The video subscription space continues to get crowded as more platforms begin to offer content. Their goal is to pry your money out of your hands. It seems since Netflix and Amazon split their relationships with the likes of CBS, Disney, Paramount and other video content providers a scramble is occurring. The landscape of video content to offer subscribers has become ever so more exasperated. The treasure over the years has enticed the reorganization of the space and the competition is fierce. We are witnessing the ebb and flow of the market at work.
To add gasoline to the fire, more and more video subscription services continue to pop up. The newest is the content being developed by dating app Tinder (CNBC article September 17, 2019). The creation of original content to offer may not be as costly as Netflix’s injection into their original content, but may have a much higher profit margin. By cashing in on the same formula as the Reality Shows it may be a very smart platform and provides advertising support their core business.
The stakes for content are very competitive and very costly. Netflix lost two series from their service in “the Office” and “Friends”. Certainly the loss of those series was a factor in signing the series “Seinfeld” for $500 mil. ( Gizmodo article September 17, 2019). Netflix is likely using the loss of content to justify this acquisition and to justify the money being spent on original content. Netflix has the largest budget for original new programs.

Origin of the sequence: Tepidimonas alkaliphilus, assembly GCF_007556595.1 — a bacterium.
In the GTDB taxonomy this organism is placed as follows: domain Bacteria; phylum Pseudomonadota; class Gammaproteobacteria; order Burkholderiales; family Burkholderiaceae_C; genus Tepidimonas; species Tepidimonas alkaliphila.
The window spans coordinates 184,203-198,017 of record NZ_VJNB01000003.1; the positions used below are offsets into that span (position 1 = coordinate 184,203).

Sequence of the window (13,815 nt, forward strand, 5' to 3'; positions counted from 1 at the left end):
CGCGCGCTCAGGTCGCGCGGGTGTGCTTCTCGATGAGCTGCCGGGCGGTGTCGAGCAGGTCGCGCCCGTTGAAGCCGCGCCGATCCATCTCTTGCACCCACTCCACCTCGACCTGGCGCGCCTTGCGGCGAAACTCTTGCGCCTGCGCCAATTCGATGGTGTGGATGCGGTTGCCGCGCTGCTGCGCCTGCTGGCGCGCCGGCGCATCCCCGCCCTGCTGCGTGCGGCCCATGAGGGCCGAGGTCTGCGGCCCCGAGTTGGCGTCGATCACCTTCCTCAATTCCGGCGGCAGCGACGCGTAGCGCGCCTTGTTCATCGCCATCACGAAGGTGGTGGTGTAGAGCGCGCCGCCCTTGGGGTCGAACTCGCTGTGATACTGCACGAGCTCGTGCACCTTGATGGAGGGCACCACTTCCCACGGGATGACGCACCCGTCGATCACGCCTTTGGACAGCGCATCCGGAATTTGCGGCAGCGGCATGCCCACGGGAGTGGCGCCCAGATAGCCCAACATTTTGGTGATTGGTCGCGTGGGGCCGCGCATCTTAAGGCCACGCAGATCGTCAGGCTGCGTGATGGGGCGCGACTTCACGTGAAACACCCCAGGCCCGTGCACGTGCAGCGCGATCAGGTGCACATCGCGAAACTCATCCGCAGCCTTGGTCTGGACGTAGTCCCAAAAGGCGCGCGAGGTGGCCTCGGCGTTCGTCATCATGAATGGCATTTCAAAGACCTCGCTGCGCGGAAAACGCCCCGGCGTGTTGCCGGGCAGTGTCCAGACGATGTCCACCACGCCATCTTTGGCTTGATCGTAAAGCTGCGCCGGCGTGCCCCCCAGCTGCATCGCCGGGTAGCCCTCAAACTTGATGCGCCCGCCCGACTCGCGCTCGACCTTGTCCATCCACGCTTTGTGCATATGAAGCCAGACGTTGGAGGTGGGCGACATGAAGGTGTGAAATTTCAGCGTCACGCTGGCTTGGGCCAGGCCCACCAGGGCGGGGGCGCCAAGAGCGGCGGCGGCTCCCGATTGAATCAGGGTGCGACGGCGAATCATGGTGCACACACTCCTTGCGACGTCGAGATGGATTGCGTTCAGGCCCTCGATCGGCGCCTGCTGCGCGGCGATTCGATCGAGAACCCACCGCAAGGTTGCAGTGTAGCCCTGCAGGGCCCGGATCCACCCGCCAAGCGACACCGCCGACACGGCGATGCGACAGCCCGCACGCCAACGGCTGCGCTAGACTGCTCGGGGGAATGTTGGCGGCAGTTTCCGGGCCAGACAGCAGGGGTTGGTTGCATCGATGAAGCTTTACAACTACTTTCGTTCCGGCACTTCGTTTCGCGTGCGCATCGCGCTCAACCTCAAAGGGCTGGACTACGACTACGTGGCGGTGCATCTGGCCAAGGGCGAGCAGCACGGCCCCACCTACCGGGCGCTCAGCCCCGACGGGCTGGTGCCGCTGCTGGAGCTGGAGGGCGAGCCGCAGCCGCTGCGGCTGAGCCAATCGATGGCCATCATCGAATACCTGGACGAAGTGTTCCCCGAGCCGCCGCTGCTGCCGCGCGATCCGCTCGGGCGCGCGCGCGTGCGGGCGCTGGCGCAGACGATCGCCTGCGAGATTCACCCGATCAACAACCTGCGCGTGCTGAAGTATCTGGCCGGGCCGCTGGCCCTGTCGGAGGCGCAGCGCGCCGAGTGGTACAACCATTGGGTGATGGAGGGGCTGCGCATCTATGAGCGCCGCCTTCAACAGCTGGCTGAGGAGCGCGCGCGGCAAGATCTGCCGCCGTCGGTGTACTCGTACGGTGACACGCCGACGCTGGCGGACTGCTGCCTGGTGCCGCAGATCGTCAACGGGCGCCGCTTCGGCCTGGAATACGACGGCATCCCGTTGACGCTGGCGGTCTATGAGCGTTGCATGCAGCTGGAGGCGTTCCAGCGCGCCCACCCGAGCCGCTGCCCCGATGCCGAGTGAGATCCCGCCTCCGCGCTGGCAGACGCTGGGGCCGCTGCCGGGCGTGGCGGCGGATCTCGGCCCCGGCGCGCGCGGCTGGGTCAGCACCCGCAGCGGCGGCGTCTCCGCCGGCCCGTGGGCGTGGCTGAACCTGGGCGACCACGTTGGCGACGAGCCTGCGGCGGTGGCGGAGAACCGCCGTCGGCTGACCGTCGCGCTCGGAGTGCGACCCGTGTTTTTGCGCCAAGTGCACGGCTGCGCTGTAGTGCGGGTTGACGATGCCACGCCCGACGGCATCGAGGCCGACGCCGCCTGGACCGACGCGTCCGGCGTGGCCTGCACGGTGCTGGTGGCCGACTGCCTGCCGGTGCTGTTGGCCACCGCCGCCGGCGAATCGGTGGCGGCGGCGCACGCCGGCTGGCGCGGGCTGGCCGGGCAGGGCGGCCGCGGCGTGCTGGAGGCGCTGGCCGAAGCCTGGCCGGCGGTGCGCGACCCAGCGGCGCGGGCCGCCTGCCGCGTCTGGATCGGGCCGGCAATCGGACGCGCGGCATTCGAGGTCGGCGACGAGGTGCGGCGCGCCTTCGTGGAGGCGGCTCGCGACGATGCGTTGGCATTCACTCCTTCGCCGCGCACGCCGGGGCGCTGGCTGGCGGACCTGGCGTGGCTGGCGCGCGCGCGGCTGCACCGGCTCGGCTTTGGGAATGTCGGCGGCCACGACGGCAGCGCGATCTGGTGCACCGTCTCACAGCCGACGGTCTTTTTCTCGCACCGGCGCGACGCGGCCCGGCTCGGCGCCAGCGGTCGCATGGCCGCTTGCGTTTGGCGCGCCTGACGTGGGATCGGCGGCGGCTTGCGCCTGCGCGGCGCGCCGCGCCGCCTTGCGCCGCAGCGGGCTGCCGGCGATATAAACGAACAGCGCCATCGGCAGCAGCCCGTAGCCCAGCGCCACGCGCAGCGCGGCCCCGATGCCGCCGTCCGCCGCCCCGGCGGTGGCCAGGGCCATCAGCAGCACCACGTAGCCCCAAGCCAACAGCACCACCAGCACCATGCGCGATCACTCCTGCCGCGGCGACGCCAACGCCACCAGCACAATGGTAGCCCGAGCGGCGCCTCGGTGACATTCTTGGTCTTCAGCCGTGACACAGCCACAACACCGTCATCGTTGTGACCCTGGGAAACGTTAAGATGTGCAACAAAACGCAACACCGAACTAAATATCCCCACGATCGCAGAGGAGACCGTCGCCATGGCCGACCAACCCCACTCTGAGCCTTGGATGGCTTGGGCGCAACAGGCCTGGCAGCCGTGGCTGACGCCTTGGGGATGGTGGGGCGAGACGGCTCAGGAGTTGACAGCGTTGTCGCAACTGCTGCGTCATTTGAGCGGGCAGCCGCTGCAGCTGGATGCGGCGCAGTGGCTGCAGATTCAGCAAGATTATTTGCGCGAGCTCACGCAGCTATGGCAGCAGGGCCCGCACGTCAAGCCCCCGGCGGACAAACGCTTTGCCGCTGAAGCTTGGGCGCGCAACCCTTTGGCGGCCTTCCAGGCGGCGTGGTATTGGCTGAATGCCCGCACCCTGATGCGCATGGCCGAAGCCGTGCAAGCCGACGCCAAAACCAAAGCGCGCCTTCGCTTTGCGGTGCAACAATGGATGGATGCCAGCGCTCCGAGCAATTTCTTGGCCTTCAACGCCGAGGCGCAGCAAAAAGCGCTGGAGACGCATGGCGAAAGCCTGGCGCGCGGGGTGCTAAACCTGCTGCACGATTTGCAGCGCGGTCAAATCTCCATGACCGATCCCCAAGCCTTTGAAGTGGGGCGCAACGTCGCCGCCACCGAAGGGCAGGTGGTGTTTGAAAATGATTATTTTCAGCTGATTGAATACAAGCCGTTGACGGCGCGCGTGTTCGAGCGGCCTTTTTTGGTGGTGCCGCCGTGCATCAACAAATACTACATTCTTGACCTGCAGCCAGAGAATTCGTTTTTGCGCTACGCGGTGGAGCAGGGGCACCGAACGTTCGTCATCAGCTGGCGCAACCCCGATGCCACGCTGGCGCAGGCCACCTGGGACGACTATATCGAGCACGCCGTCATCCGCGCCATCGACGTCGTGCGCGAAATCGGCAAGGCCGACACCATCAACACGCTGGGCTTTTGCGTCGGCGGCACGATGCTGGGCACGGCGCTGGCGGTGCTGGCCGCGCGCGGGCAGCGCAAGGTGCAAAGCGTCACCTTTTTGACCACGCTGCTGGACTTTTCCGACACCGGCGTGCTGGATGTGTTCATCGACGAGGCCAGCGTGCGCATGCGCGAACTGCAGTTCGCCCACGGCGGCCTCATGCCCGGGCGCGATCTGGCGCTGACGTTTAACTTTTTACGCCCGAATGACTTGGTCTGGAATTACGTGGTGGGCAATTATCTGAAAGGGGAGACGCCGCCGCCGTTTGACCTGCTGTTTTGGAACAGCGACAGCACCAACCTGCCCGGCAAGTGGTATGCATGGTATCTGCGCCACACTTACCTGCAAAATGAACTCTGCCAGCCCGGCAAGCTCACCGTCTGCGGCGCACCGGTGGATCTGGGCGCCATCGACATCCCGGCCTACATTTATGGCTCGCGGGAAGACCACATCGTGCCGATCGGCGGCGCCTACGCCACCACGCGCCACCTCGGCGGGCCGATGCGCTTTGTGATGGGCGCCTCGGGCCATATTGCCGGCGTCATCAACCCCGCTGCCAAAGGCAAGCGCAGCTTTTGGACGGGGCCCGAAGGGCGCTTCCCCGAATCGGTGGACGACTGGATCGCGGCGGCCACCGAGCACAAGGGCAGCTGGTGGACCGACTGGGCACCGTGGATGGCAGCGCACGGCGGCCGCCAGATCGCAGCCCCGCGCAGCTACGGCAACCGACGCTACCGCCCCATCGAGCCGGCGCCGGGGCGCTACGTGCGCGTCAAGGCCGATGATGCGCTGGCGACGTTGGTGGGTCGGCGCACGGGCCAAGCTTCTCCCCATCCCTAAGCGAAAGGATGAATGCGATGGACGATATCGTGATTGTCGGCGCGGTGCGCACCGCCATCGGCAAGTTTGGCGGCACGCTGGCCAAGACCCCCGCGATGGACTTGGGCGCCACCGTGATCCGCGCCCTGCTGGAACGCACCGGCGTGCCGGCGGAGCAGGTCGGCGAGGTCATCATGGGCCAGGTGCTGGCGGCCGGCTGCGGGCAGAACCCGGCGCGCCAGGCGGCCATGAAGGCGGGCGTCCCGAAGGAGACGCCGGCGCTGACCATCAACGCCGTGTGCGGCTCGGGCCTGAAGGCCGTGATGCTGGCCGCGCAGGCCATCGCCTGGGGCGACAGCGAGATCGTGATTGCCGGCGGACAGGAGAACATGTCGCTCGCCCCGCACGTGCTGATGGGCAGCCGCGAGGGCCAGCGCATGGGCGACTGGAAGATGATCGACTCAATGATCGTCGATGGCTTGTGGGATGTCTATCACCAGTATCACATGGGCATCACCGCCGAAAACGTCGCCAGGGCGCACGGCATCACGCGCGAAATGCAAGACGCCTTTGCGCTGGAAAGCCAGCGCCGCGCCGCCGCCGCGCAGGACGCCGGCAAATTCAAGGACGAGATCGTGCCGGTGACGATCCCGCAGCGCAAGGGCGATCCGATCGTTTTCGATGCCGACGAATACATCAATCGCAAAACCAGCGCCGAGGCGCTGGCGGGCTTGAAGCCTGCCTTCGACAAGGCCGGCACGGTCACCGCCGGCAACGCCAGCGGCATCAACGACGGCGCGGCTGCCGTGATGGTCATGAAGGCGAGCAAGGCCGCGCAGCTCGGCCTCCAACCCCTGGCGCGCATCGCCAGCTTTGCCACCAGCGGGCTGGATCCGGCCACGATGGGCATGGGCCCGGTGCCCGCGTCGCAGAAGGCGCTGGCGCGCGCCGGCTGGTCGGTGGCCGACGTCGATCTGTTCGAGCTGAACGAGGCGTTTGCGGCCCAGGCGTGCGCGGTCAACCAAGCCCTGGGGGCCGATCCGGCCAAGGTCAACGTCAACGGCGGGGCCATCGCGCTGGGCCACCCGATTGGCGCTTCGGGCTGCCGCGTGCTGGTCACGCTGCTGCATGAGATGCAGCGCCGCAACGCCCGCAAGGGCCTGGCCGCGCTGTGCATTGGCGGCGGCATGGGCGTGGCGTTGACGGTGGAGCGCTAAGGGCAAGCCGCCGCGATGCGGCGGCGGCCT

Another entry onto the field, HBO Max, bagged the popular show Big Bang Theory (Entertainment Weekly article September 17, 2019). The series lasted twelve seasons. The show is scheduled to be available to viewers in the spring of 2020. Although the price has not been publicly disclosed, the landscape is unfolding similar to free agency frenzy days in professional sports. Proven content carries less risk and is worth more therefore. It provides the meat to begin to build around the foundation established by HBO’s original library of content.
The crowd in this limited space grows at a rapid pace while content to offer the customers gets squeezed smaller and smaller. Above it all, the consumer with a large number of options will ultimately decide who will survive the next few years as the platforms duke this out. This whole situation is getting interesting.